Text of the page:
If the House comes down to California, get ready to wait

Election workers unload a ballot paper bag.

In a situation that leads to the digital revolution, Californian voters love poll voting and the state has encouraged it. | Rich Pedroncelli, Archive / AP Photo


California's voting rules could mean that key games will not be decided for days – or weeks.


SACRAMENTO – One night of the blue wave election Tuesday could slow down significantly as it reaches the coast of California, making the rest of America wait to see who will check the House in 2019.

Forget about staying all night to find out who won the congressional positions here: Strategists and campaign experts say it may take days – if not weeks – to identify winners in a series of close and closely watched intermediate races in Southern California.

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The likely long wait is the result of generous provisions for Californian voters supported by the democratic majority of the state and the continued abandonment of electoral departments in favor of postal ballots that take longer to be measured and verified.

The low-vote scenario in California means that if the rest of the House is close, the whole country may have to wait to see if the Democrats get back in the ward.

Democratic strategist Katie Merrill is afraid of the worst. In a tight struggle to control the House, President Donald Trump envisions the securitization of allegations of voter fraud, followed by a flood of election lawyers entering the Orange County Secretariat Office.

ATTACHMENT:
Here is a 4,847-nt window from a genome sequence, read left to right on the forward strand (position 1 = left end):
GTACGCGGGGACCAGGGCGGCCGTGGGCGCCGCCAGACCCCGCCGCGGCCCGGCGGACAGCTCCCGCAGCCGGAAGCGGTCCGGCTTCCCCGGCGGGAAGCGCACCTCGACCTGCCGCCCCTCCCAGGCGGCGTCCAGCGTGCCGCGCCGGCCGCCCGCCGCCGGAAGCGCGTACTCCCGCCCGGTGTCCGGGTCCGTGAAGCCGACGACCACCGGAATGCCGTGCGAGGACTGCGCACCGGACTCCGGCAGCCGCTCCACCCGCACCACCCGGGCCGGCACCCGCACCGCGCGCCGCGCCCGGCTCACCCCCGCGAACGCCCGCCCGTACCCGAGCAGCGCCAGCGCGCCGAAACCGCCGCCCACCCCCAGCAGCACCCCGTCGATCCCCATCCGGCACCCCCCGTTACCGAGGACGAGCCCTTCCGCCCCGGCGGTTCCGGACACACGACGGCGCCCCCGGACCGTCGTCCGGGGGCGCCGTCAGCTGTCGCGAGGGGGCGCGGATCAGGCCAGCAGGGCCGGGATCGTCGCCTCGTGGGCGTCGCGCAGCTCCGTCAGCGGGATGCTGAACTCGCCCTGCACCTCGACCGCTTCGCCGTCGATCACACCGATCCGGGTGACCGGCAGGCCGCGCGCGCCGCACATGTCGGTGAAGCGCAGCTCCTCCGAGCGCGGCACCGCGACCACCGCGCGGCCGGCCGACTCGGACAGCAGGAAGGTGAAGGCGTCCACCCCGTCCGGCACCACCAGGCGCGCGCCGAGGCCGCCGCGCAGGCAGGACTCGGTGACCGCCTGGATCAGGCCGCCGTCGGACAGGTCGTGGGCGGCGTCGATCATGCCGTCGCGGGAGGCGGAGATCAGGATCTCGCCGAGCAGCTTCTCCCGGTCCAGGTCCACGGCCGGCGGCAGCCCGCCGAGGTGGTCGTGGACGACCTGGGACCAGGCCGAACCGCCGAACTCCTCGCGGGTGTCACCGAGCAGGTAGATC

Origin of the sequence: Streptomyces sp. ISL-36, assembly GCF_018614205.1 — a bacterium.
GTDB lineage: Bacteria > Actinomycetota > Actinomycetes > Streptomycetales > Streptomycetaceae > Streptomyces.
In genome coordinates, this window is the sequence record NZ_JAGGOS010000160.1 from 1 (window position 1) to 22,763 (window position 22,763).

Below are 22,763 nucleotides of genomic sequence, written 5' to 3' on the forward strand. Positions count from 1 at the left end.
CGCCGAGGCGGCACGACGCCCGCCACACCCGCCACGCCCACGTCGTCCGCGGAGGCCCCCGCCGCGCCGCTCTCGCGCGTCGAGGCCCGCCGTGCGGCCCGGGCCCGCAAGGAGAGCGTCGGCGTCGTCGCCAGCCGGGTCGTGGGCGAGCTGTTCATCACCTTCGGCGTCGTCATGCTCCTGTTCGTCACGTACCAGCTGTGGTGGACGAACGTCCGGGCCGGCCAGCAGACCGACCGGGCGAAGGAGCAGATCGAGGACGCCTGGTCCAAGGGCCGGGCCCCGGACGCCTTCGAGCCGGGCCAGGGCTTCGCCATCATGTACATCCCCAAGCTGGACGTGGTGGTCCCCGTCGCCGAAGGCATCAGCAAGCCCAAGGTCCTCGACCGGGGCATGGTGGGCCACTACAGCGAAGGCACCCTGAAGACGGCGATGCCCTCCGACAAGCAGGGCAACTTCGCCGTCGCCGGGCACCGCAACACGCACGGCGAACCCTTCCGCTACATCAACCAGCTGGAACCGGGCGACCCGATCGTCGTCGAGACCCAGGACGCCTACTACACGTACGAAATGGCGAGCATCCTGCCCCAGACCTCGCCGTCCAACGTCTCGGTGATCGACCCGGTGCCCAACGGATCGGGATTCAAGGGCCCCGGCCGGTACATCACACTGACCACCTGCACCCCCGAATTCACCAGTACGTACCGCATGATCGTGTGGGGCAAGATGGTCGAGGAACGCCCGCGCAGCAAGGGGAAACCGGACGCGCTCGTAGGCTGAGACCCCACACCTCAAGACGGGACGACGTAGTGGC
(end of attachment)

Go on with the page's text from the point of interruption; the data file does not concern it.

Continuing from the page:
"I think we are looking at Palm Beach 2.0 and this is a nightmare scenario that everyone needs to prepare," said Merrill, referring to the controversial presidential race in Florida in 2000. "Trump will not let it stand if it comes down to California."

While California may not be of any importance in the media, Merrill has called Orange County "ground zero" in the national battle for the House. The once conservative bastion of southern California has become purple, and the Democrats are struggling to take four seats there on their own.

The battles include: CA-39 between Democratic Gil Cisneros and Republican Young Kim. CA-45 between the established Republican Mimi Walters and Democratic Katie Porter. and CA-48 between the established democratic Dana Rohrabacher and the democratic Harley Rouda.